Reduce Winter Watering
Established landscape trees and shrubs, citrus trees, and succulents need watering only once every 3-4 weeks in winter. Smaller perennials may need water every 2-3 weeks, and annuals 1-2 times a week. Continue to water deeply through the entire root zone for all plants.
Prune non-native roses, deciduous shade trees and deciduous fruit trees such as apple, peach, and apricot now. Hold off on pruning native trees until after they bloom in spring or summer. Prune exotic tropicals such as bougainvillea, hibiscus, and natal plum after all danger of frost is over.
Pull Winter Weeds
Pull weeds as soon as they appear. Weeds thrive because they're prolific seed producers. Don't let them flower and spread their seed, which can remain in the soil for years to sprout when moisture conditions are favorable. Weeds pulled before they go to seed are an excellent source of nitrogen for the compost pile. However, avoid adding weeds that spread by runners, such as Bermuda grass, to your pile because they may survive the composting to reinfect your gardens.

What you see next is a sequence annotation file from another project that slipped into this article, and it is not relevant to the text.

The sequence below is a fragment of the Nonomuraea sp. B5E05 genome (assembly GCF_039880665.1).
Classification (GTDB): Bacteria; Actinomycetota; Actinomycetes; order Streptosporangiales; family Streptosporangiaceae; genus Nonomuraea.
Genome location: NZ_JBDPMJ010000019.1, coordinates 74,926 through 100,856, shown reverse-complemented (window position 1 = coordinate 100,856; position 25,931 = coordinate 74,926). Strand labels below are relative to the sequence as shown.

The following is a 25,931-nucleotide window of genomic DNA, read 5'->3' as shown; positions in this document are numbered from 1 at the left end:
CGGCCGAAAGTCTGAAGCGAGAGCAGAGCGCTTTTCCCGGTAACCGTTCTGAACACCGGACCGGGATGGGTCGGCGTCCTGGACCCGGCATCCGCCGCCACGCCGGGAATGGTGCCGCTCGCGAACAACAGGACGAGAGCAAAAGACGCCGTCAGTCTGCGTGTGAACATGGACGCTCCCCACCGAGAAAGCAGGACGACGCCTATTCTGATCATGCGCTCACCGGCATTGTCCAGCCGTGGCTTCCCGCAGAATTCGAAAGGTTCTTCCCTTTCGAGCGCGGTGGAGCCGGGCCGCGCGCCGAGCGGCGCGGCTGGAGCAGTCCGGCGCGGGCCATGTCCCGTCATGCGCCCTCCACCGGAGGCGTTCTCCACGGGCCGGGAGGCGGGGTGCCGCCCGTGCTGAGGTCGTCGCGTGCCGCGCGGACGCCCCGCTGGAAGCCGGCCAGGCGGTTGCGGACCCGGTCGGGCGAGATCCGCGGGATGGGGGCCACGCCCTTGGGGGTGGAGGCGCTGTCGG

Start Tomatoes and Peppers
Sow seeds indoors for tomatoes, peppers, and eggplant for transplanting outdoors after frost - usually mid-March in the low desert. Some gardeners transplant in mid-February, but you must provide frost protection in February. Choose tomato varieties that mature quickly or are heat resistant for best chances of success.
Fertilize citrus trees in January or February with one-third of the tree's total annual nitrogen requirements. Apply another third of the dose in April or May and the final third in August or September. The amount of fertilizer added depends on the tree's size and how many years it has been in the ground and is listed on the container. Water plants thoroughly before and after applying the fertilizer to prevent burn.